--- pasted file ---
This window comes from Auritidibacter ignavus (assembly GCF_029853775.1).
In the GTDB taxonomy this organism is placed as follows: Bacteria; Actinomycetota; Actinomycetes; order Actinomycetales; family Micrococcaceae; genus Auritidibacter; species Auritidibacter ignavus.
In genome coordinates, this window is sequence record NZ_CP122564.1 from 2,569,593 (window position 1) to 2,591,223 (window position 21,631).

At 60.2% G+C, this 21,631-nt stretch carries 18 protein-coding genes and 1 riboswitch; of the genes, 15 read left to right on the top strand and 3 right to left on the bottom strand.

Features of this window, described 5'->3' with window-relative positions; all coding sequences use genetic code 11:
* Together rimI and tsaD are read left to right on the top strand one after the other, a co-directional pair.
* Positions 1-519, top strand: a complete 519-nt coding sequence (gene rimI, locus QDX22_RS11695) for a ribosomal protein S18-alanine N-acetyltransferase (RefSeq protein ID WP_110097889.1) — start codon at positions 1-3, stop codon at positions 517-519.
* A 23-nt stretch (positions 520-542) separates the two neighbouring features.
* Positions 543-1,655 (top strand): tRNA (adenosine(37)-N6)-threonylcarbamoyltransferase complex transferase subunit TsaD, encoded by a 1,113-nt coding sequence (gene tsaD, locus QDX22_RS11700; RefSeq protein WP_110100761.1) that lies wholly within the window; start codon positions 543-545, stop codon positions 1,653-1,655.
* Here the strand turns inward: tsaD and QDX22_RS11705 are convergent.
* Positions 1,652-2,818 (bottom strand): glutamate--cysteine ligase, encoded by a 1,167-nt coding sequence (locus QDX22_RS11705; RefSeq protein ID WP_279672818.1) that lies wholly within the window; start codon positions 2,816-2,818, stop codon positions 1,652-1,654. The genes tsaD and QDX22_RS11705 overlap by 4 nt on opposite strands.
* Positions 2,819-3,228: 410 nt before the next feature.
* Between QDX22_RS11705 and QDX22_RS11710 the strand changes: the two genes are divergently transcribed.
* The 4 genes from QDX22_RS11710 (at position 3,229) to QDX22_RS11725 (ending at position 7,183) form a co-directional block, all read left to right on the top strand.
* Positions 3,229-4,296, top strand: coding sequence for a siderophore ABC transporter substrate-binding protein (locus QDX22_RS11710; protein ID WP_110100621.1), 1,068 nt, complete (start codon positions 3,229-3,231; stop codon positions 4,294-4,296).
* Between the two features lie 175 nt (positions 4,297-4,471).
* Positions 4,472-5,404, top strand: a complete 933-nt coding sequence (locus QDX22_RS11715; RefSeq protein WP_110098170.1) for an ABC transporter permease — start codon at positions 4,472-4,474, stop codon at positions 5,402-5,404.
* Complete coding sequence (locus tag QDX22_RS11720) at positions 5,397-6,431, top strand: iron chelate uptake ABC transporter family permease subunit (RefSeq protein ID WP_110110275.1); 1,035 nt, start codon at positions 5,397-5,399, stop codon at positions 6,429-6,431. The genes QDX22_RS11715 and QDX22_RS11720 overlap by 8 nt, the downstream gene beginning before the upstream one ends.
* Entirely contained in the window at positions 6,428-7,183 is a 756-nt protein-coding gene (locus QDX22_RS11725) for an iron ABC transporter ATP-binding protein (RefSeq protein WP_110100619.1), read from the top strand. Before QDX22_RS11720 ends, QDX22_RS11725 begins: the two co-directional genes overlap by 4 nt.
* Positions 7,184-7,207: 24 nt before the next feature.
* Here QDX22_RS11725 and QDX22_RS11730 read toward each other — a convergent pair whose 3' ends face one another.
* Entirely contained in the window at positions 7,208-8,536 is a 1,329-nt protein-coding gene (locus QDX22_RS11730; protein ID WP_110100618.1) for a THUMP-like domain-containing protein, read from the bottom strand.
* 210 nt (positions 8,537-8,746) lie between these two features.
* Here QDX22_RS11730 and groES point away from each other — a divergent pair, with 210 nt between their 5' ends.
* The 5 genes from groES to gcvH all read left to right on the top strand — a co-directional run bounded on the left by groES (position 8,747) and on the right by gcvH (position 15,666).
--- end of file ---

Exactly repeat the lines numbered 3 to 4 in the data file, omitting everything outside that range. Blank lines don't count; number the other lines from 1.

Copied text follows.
In genome coordinates, this window is sequence record NZ_CP122564.1 from 2,569,593 (window position 1) to 2,591,223 (window position 21,631).

At 60.2% G+C, this 21,631-nt stretch carries 18 protein-coding genes and 1 riboswitch; of the genes, 15 read left to right on the top strand and 3 right to left on the bottom strand.